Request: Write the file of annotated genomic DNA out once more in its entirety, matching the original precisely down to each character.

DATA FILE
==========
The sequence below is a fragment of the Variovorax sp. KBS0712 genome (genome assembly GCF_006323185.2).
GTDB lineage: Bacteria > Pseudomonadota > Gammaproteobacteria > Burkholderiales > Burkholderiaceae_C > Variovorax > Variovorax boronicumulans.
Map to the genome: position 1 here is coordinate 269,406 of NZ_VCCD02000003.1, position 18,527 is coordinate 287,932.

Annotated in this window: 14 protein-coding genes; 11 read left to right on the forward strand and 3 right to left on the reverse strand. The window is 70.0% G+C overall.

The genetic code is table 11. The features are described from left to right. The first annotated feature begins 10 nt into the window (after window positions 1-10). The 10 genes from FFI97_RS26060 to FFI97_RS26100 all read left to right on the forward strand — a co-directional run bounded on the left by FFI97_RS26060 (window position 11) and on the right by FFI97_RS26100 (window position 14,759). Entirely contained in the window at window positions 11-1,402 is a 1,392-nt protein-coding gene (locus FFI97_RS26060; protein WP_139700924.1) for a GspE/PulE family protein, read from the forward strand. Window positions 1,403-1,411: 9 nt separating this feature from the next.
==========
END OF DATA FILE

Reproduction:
The sequence below is a fragment of the Variovorax sp. KBS0712 genome (genome assembly GCF_006323185.2).
GTDB lineage: Bacteria > Pseudomonadota > Gammaproteobacteria > Burkholderiales > Burkholderiaceae_C > Variovorax > Variovorax boronicumulans.
Map to the genome: position 1 here is coordinate 269,406 of NZ_VCCD02000003.1, position 18,527 is coordinate 287,932.

Annotated in this window: 14 protein-coding genes; 11 read left to right on the forward strand and 3 right to left on the reverse strand. The window is 70.0% G+C overall.

The genetic code is table 11. The features are described from left to right. The first annotated feature begins 10 nt into the window (after window positions 1-10). The 10 genes from FFI97_RS26060 to FFI97_RS26100 all read left to right on the forward strand — a co-directional run bounded on the left by FFI97_RS26060 (window position 11) and on the right by FFI97_RS26100 (window position 14,759). Entirely contained in the window at window positions 11-1,402 is a 1,392-nt protein-coding gene (locus FFI97_RS26060; protein WP_139700924.1) for a GspE/PulE family protein, read from the forward strand. Window positions 1,403-1,411: 9 nt separating this feature from the next.